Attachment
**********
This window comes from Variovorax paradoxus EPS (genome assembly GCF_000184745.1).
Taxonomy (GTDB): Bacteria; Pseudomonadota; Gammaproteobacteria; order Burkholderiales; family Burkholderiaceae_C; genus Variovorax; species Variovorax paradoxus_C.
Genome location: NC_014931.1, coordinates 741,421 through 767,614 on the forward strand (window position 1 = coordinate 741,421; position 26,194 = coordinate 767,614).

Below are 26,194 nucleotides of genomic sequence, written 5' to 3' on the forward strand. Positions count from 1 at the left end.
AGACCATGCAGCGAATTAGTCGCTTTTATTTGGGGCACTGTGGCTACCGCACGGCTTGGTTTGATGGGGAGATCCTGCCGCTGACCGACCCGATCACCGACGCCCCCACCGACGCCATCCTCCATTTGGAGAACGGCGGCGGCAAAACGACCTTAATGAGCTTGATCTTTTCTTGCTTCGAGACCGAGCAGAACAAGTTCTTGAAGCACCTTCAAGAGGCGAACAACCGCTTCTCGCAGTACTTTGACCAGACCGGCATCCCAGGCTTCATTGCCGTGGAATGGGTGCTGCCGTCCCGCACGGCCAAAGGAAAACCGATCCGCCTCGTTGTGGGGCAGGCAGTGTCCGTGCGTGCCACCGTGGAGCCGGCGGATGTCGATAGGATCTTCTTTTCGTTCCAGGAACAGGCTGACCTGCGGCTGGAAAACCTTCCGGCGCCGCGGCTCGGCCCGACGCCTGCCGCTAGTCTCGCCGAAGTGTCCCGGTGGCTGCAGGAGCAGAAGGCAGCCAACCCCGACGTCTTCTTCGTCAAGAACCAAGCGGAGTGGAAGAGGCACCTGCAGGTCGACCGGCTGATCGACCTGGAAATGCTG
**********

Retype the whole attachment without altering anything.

This window comes from Variovorax paradoxus EPS (genome assembly GCF_000184745.1).
Taxonomy (GTDB): Bacteria; Pseudomonadota; Gammaproteobacteria; order Burkholderiales; family Burkholderiaceae_C; genus Variovorax; species Variovorax paradoxus_C.
Genome location: NC_014931.1, coordinates 741,421 through 767,614 on the forward strand (window position 1 = coordinate 741,421; position 26,194 = coordinate 767,614).

Below are 26,194 nucleotides of genomic sequence, written 5' to 3' on the forward strand. Positions count from 1 at the left end.
AGACCATGCAGCGAATTAGTCGCTTTTATTTGGGGCACTGTGGCTACCGCACGGCTTGGTTTGATGGGGAGATCCTGCCGCTGACCGACCCGATCACCGACGCCCCCACCGACGCCATCCTCCATTTGGAGAACGGCGGCGGCAAAACGACCTTAATGAGCTTGATCTTTTCTTGCTTCGAGACCGAGCAGAACAAGTTCTTGAAGCACCTTCAAGAGGCGAACAACCGCTTCTCGCAGTACTTTGACCAGACCGGCATCCCAGGCTTCATTGCCGTGGAATGGGTGCTGCCGTCCCGCACGGCCAAAGGAAAACCGATCCGCCTCGTTGTGGGGCAGGCAGTGTCCGTGCGTGCCACCGTGGAGCCGGCGGATGTCGATAGGATCTTCTTTTCGTTCCAGGAACAGGCTGACCTGCGGCTGGAAAACCTTCCGGCGCCGCGGCTCGGCCCGACGCCTGCCGCTAGTCTCGCCGAAGTGTCCCGGTGGCTGCAGGAGCAGAAGGCAGCCAACCCCGACGTCTTCTTCGTCAAGAACCAAGCGGAGTGGAAGAGGCACCTGCAGGTCGACCGGCTGATCGACCTGGAAATGCTG